The Environment Minister has said that the island’s stock of derelict glass houses and polytunnels are “less well suited” to being re-developed for affordable housing.
It came as Deputy John Young confirmed that according to the latest available data, from 2018, more than a third of the island's land under glass had been left uncropped.
At the time, 43.5% of land under glass houses and 15% of land under polytunnels had not been cropped over the last 12 months.
Though Deputy Young cautioned that this does not strictly mean they are derelict, he said that it meant "viability" of using the sites for agriculture was likely to go down.
In his response, the Minister used figures from 2018 and published in 2020, showing there was 67,334m2 of uncropped land under glass out of 154,832 m2 of glass houses across the island, and 16,897m2 out of 112,588m2 of uncropped polythene tunnels.
Pictured: Deputy Young pointed to the latest consultation draft Bridging Island Plan, which
The current Island Plan (2011) policy states that where glasshouses are no longer viable to the horticultural industry and a 'disuse and disrepair' condition is given with a planning condition, the landowner will be forced to comply.
However, it would be in "exceptional circumstances" that "redundant and derelict glasshouse sites may be considered for non-agricultural purposes," and that the development would be the minimum to ensure environmental improvement.
When asked why no inactive glasshouse sites were nominated for affordable housing in the new draft Bridging Island Plan, Deputy Young pointed to a planning criteria currently used for defining what sites would be suitable for redevelopment.
Pictured: Criteria currently used to assess the suitability of sites for housing.
He said that it was only the sites that performed well against this criteria that have been taken forward for review.
Deputy Young added that several greenhouses since 2008 have been used for for homes, but that "the remaining stock of older derelict and redundant glass is generally considered to be less well-suited to redevelopment for affordable homes because, of amongst other issues, its relatively remote location and potential to generate significant trip generation, and potentially damaging impact on the character of the countryside."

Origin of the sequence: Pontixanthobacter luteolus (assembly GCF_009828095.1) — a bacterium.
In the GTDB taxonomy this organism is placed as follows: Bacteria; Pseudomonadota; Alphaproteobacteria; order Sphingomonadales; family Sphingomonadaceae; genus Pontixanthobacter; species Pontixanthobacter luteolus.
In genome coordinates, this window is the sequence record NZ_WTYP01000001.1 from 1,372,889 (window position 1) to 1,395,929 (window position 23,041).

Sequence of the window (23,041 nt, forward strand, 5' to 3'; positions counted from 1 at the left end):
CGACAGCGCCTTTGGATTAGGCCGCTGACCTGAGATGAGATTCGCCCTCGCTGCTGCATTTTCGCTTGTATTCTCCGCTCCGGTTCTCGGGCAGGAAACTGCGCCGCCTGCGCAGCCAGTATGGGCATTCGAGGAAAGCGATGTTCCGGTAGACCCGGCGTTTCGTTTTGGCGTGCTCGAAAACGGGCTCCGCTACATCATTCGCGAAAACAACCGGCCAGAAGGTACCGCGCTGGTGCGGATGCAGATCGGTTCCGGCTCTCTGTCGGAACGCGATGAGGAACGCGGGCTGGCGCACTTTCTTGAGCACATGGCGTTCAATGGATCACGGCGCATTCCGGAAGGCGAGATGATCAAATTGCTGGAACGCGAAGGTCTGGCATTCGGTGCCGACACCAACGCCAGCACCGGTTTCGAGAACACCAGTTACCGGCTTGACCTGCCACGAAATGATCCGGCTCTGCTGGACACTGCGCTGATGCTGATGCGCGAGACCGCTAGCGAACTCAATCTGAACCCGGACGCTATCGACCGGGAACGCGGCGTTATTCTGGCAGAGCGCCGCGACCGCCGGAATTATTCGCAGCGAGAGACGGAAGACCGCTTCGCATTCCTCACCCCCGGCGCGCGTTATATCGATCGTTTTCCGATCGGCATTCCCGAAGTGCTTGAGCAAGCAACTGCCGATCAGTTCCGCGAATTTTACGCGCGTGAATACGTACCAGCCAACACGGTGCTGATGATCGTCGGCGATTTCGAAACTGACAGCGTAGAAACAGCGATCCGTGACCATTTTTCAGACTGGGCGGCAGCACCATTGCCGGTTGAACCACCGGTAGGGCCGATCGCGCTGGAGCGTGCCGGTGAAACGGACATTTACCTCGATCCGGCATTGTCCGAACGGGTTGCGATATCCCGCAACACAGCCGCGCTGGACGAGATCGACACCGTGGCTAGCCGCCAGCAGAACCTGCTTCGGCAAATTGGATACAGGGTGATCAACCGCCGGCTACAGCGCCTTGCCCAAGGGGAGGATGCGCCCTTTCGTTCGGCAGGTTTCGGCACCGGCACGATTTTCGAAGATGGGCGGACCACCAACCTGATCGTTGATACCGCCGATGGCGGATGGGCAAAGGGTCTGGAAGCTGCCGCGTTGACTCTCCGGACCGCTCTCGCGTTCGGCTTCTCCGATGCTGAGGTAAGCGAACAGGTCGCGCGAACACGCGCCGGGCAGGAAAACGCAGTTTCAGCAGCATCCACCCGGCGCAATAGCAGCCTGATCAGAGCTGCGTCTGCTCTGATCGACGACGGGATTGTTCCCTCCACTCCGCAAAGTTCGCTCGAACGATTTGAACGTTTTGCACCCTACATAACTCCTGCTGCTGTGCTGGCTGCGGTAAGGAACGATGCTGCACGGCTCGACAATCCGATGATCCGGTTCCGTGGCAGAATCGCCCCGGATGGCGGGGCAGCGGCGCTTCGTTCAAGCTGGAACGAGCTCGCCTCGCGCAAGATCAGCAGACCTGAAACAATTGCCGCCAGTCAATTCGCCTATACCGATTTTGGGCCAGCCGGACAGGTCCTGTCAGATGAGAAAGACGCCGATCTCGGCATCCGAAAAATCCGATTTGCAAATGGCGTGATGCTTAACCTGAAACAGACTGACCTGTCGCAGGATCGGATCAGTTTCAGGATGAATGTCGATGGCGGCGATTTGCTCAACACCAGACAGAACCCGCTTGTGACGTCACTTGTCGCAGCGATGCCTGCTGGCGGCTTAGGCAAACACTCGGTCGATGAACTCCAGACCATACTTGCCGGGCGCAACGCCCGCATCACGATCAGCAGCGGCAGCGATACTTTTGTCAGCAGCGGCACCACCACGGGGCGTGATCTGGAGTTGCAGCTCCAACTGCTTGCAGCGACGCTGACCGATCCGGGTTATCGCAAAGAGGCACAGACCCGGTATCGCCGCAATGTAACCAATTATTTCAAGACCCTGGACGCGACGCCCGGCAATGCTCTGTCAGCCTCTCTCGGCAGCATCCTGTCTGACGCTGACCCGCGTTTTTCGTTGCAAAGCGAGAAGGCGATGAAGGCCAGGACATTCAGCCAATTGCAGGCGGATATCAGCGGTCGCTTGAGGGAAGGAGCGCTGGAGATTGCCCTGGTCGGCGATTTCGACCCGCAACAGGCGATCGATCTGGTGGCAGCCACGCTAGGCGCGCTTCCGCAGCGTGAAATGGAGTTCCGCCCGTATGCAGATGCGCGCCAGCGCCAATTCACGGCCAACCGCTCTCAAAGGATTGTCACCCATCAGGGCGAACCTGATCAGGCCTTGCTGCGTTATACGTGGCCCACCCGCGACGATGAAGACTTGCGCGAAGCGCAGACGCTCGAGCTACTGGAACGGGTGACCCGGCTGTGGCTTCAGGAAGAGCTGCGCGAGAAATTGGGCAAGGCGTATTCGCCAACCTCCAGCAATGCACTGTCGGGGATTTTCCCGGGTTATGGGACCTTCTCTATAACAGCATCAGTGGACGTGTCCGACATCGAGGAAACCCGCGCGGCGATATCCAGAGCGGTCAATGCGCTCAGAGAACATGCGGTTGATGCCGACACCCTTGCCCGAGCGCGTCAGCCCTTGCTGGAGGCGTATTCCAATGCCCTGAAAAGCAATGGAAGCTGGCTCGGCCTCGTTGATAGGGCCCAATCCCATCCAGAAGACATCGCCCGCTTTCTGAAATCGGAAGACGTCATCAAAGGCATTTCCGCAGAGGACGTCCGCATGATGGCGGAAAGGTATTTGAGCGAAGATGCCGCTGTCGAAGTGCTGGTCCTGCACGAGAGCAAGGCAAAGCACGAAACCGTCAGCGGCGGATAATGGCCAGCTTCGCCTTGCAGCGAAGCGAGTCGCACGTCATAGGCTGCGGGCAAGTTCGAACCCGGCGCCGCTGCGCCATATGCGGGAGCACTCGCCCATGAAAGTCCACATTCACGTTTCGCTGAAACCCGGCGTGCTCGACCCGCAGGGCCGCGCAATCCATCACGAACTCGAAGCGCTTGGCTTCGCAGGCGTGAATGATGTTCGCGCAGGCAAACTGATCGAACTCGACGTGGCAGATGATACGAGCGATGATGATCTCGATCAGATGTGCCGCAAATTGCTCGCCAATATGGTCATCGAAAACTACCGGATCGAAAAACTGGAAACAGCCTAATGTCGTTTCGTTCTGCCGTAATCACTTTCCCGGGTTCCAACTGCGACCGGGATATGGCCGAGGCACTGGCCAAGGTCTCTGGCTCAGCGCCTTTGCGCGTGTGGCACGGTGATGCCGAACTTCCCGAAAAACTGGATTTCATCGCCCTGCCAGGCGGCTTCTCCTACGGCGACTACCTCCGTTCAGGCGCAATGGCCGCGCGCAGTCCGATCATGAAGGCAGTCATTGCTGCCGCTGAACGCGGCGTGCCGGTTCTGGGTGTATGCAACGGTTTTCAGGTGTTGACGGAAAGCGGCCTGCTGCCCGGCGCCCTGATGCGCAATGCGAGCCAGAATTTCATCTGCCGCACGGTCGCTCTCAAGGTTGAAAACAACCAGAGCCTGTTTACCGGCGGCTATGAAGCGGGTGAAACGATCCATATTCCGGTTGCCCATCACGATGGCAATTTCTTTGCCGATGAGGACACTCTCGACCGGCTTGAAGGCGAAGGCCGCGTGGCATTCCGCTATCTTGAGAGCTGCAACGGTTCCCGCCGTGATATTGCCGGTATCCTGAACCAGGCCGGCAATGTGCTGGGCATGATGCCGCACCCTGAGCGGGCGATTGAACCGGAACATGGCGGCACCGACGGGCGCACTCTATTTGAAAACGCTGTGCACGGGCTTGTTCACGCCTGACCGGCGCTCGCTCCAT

In 2019, around one in five of the 2,254 islanders consulted by the Government supported the idea of redeveloping glasshouses into something other than agriculture, and 17% thought they should be earmarked for the purpose of housing.
This was in comparison to 39% of respondents who agreed that redundant and or derelict glasshouses should be removed, with the land being restored to open greenfield agricultural use, and housing being built up in town, with taller buildings if needed, and reclaim more land from the sea.
The new draft Bridging Island Plan, currently under consultation, echoes this opposition to development in the countryside, stating "there will be a strong presumption against the re-development of glasshouses for non-agricultural uses," and that this will help to restore the land and improve environmental quality.
It adds that: "Exceptionally, consideration may be given to limited non-agricultural development to enable the delivery of significant environmental benefits in the countryside through the removal of glasshouses and supporting infrastructure; the restoration of the majority of agricultural land; and the repair of the landscape."
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